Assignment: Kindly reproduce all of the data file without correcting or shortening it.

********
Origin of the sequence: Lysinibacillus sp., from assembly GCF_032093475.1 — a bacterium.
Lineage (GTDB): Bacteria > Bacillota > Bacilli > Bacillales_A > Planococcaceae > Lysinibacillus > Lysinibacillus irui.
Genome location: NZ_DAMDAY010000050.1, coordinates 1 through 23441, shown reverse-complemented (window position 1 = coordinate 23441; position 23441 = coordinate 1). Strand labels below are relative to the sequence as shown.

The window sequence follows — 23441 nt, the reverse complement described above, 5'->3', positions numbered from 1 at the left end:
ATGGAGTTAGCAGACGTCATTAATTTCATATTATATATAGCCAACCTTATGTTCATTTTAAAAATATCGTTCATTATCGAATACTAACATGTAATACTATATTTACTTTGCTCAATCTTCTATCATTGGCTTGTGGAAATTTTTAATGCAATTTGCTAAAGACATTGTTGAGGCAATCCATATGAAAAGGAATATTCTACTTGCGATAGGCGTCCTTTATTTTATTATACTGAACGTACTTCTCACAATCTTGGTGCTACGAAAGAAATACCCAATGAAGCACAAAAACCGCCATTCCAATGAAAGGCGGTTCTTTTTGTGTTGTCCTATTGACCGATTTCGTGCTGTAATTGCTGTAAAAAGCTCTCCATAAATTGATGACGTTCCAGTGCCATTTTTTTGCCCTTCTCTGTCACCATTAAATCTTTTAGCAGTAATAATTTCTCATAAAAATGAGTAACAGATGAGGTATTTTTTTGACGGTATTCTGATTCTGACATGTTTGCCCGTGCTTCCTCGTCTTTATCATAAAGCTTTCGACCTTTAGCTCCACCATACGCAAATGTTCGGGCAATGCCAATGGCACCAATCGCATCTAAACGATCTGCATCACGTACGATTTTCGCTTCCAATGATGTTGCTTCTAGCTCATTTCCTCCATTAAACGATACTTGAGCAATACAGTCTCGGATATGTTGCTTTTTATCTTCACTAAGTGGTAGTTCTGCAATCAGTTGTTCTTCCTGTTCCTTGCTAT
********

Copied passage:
Origin of the sequence: Lysinibacillus sp., from assembly GCF_032093475.1 — a bacterium.
Lineage (GTDB): Bacteria > Bacillota > Bacilli > Bacillales_A > Planococcaceae > Lysinibacillus > Lysinibacillus irui.
Genome location: NZ_DAMDAY010000050.1, coordinates 1 through 23441, shown reverse-complemented (window position 1 = coordinate 23441; position 23441 = coordinate 1). Strand labels below are relative to the sequence as shown.

The window sequence follows — 23441 nt, the reverse complement described above, 5'->3', positions numbered from 1 at the left end:
ATGGAGTTAGCAGACGTCATTAATTTCATATTATATATAGCCAACCTTATGTTCATTTTAAAAATATCGTTCATTATCGAATACTAACATGTAATACTATATTTACTTTGCTCAATCTTCTATCATTGGCTTGTGGAAATTTTTAATGCAATTTGCTAAAGACATTGTTGAGGCAATCCATATGAAAAGGAATATTCTACTTGCGATAGGCGTCCTTTATTTTATTATACTGAACGTACTTCTCACAATCTTGGTGCTACGAAAGAAATACCCAATGAAGCACAAAAACCGCCATTCCAATGAAAGGCGGTTCTTTTTGTGTTGTCCTATTGACCGATTTCGTGCTGTAATTGCTGTAAAAAGCTCTCCATAAATTGATGACGTTCCAGTGCCATTTTTTTGCCCTTCTCTGTCACCATTAAATCTTTTAGCAGTAATAATTTCTCATAAAAATGAGTAACAGATGAGGTATTTTTTTGACGGTATTCTGATTCTGACATGTTTGCCCGTGCTTCCTCGTCTTTATCATAAAGCTTTCGACCTTTAGCTCCACCATACGCAAATGTTCGGGCAATGCCAATGGCACCAATCGCATCTAAACGATCTGCATCACGTACGATTTTCGCTTCCAATGATGTTGCTTCTAGCTCATTTCCTCCATTAAACGATACTTGAGCAATACAGTCTCGGATATGTTGCTTTTTATCTTCACTAAGTGGTAGTTCTGCAATCAGTTGTTCTTCCTGTTCCTTGCTAT